When dealing with careless language you must be careful of the words you choose to use, and make certain the receiver understands exactly what you are saying. The good-guy syndrome occurs when we have to be the “bad guy” and deliver some form of bad news. “To make ourselves look better, to make the receiver feel better, and to maintain good relations, we are tempted to make statements that are legally dangerous” (Guffey 260). Summary In conclusion, negative messages are important, and unavoidable tasks that can be handled in two ways to avoid conflict and make positive changes in business situations.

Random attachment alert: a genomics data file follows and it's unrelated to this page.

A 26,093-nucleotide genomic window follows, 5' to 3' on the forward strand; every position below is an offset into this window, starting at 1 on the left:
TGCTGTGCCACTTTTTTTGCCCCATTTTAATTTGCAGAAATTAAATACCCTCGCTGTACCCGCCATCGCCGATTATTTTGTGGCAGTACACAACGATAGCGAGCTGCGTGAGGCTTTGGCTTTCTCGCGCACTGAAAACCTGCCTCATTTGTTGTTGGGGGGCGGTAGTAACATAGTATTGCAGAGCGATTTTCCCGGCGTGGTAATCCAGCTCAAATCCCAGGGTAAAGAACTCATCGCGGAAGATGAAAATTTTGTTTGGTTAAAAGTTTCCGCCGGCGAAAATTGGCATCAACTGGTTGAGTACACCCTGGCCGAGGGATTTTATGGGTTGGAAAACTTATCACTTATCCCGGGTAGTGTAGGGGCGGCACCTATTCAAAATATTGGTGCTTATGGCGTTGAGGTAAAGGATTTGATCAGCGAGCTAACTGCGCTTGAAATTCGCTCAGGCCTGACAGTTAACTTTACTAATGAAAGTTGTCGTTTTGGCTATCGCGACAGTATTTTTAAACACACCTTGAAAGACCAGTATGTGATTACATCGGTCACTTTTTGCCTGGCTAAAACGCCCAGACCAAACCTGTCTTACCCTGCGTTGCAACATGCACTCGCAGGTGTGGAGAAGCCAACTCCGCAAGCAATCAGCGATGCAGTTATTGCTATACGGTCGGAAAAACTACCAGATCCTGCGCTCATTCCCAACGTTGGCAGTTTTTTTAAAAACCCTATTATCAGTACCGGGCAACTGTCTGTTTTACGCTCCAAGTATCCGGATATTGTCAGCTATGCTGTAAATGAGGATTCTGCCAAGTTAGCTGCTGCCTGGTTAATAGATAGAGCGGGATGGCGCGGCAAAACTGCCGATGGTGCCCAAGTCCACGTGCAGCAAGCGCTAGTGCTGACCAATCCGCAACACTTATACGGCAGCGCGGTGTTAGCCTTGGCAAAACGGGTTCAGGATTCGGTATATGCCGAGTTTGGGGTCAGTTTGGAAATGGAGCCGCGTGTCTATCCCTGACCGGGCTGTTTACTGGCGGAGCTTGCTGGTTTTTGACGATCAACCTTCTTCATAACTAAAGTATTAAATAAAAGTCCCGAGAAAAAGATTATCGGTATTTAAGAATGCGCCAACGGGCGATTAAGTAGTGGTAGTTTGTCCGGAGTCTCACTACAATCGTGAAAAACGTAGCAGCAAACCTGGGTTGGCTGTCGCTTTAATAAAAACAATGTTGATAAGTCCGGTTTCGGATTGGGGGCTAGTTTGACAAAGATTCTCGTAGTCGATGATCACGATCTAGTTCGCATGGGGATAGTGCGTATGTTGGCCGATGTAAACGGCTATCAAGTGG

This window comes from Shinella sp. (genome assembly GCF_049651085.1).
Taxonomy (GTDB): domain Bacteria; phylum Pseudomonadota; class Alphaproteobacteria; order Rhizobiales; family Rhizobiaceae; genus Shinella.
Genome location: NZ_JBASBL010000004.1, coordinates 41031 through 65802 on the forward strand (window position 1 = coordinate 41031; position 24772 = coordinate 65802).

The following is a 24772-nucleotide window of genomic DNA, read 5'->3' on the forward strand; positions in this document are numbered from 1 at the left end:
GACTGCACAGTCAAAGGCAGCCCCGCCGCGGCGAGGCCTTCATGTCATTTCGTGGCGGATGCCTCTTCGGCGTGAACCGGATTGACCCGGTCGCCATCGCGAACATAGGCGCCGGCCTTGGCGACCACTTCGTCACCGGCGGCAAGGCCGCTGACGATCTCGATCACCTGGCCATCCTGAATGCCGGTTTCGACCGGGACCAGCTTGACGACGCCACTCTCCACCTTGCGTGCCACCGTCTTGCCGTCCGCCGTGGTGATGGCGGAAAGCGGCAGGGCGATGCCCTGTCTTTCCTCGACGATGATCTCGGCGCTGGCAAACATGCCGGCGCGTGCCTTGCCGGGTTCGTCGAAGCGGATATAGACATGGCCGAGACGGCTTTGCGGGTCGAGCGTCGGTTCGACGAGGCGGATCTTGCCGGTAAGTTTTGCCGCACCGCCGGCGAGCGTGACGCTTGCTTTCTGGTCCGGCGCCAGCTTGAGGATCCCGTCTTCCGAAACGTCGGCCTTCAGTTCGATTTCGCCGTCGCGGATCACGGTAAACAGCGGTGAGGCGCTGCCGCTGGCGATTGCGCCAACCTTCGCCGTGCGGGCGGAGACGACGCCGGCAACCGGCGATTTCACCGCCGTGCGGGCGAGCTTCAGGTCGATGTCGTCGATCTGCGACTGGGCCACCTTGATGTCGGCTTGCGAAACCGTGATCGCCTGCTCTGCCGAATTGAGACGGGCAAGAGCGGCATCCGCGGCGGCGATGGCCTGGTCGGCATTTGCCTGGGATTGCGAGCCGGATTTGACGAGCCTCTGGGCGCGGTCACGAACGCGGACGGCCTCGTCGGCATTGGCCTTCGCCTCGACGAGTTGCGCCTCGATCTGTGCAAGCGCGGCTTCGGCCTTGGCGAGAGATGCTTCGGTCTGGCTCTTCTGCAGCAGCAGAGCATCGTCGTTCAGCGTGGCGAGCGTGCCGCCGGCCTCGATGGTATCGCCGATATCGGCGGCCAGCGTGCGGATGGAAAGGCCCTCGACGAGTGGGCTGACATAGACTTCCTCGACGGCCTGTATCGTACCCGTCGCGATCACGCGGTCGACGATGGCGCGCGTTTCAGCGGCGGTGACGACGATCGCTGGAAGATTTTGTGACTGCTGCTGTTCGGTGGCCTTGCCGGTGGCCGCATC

The direct method presents the bad news first, then reasons, and a polite close. The indirect method starts with a buffer, followed by reasons, the bad news, and finishes with a polite close. When delivering negative messages you need to be conscious of the legal liability risks: abusive language, careless language, and the good-guy syndrome. Also be cautious when giving apologies for they can be used as evidence against you or your company in a legal liability case.